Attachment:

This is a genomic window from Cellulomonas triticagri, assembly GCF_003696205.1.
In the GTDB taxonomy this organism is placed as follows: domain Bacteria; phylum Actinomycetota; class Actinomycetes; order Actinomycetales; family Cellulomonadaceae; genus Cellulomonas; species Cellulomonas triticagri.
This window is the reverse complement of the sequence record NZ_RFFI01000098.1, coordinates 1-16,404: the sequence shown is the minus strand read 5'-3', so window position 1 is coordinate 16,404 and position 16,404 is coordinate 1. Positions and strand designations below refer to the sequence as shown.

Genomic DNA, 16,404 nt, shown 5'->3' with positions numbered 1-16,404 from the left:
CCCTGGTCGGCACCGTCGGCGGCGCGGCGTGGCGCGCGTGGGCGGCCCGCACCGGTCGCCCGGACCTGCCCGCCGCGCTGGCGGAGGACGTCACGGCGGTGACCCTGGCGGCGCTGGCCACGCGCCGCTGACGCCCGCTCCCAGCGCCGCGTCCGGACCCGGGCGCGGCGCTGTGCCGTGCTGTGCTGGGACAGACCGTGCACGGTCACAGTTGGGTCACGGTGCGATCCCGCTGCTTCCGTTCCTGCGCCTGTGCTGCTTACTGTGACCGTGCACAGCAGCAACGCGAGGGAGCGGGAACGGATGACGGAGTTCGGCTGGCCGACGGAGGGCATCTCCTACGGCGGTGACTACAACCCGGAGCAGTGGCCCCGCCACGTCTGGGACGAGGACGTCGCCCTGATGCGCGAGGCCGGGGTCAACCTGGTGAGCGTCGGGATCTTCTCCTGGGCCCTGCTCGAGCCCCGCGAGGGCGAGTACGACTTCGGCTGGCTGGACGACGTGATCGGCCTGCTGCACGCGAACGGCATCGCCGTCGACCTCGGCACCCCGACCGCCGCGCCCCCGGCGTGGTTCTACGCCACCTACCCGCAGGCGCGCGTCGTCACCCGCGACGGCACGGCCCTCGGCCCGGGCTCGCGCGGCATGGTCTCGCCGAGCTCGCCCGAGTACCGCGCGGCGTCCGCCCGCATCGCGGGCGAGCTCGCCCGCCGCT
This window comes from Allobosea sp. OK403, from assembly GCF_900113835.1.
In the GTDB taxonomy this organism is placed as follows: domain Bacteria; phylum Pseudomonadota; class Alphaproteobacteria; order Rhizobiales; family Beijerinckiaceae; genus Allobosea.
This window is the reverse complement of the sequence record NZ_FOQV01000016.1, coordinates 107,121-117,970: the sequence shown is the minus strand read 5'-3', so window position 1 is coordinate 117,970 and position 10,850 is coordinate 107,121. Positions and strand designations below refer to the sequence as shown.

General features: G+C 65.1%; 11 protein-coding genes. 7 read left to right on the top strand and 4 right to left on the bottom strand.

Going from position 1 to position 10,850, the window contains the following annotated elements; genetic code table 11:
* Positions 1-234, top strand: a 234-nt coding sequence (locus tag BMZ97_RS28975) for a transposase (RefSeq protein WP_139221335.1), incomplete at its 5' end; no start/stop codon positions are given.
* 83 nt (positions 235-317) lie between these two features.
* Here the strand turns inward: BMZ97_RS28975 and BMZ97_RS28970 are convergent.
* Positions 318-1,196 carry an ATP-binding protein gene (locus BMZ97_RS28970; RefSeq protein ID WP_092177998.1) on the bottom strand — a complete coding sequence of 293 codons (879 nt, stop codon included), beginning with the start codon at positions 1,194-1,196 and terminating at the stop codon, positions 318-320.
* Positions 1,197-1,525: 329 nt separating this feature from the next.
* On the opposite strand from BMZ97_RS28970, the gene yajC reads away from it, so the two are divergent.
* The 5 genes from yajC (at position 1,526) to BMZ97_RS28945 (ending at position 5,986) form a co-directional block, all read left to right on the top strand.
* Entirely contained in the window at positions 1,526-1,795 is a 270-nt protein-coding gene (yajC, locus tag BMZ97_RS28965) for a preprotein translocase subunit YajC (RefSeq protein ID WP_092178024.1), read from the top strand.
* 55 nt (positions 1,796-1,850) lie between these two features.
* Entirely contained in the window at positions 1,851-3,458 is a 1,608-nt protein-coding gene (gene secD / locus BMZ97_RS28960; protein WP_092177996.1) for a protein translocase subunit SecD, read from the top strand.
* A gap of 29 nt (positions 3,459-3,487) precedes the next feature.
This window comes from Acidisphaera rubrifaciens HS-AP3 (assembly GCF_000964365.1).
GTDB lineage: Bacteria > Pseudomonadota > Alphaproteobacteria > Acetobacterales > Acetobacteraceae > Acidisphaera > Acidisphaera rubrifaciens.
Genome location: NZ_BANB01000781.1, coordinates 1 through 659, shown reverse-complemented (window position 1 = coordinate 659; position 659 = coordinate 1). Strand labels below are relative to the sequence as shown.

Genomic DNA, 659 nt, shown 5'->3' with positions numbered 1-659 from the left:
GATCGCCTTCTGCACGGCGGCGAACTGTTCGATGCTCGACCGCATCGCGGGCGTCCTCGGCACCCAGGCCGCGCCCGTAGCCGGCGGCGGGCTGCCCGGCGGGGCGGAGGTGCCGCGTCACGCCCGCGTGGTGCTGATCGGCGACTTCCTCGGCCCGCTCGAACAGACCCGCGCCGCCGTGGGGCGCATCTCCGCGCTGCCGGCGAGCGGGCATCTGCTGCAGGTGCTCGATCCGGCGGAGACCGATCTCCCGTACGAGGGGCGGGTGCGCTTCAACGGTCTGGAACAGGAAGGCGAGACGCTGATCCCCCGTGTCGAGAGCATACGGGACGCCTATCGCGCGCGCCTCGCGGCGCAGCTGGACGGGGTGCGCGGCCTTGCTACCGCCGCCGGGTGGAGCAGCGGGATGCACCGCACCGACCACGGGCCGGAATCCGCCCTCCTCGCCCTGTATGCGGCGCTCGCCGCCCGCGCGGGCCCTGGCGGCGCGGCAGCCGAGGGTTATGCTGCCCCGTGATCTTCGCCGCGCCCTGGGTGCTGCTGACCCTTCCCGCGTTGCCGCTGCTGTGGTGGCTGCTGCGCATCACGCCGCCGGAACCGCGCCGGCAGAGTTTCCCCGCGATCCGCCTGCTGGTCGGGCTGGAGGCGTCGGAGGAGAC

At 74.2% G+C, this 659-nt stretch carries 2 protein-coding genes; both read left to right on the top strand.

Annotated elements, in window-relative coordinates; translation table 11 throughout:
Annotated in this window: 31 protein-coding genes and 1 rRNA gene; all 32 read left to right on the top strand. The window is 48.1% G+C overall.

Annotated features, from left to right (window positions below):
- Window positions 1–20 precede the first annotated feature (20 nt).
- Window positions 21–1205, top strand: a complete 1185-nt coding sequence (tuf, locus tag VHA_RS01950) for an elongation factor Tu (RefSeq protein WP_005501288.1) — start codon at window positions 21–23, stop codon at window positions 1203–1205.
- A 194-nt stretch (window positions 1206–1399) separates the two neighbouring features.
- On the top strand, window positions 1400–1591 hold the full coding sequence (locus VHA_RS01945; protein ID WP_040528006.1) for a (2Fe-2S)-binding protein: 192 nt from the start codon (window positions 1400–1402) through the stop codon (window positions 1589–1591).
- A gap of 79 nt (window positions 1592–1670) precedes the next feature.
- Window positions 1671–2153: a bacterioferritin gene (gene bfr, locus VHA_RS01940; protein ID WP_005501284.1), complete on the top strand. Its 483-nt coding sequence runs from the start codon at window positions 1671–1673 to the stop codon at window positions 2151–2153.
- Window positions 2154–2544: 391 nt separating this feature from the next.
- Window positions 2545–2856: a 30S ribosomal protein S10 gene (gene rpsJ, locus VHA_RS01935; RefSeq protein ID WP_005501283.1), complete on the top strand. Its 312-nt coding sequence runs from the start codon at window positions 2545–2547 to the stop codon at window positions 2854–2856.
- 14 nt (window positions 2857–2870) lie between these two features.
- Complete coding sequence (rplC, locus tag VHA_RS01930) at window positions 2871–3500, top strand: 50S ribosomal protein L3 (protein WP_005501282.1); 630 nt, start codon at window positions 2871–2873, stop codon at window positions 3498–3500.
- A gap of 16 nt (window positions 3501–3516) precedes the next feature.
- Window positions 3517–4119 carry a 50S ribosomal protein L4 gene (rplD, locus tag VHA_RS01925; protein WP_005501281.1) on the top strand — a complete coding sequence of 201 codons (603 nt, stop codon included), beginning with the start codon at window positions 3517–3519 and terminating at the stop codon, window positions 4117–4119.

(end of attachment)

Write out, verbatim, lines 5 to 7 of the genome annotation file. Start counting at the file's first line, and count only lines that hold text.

CCCTGGTCGGCACCGTCGGCGGCGCGGCGTGGCGCGCGTGGGCGGCCCGCACCGGTCGCCCGGACCTGCCCGCCGCGCTGGCGGAGGACGTCACGGCGGTGACCCTGGCGGCGCTGGCCACGCGCCGCTGACGCCCGCTCCCAGCGCCGCGTCCGGACCCGGGCGCGGCGCTGTGCCGTGCTGTGCTGGGACAGACCGTGCACGGTCACAGTTGGGTCACGGTGCGATCCCGCTGCTTCCGTTCCTGCGCCTGTGCTGCTTACTGTGACCGTGCACAGCAGCAACGCGAGGGAGCGGGAACGGATGACGGAGTTCGGCTGGCCGACGGAGGGCATCTCCTACGGCGGTGACTACAACCCGGAGCAGTGGCCCCGCCACGTCTGGGACGAGGACGTCGCCCTGATGCGCGAGGCCGGGGTCAACCTGGTGAGCGTCGGGATCTTCTCCTGGGCCCTGCTCGAGCCCCGCGAGGGCGAGTACGACTTCGGCTGGCTGGACGACGTGATCGGCCTGCTGCACGCGAACGGCATCGCCGTCGACCTCGGCACCCCGACCGCCGCGCCCCCGGCGTGGTTCTACGCCACCTACCCGCAGGCGCGCGTCGTCACCCGCGACGGCACGGCCCTCGGCCCGGGCTCGCGCGGCATGGTCTCGCCGAGCTCGCCCGAGTACCGCGCGGCGTCCGCCCGCATCGCGGGCGAGCTCGCCCGCCGCT
This window comes from Allobosea sp. OK403, from assembly GCF_900113835.1.
In the GTDB taxonomy this organism is placed as follows: domain Bacteria; phylum Pseudomonadota; class Alphaproteobacteria; order Rhizobiales; family Beijerinckiaceae; genus Allobosea.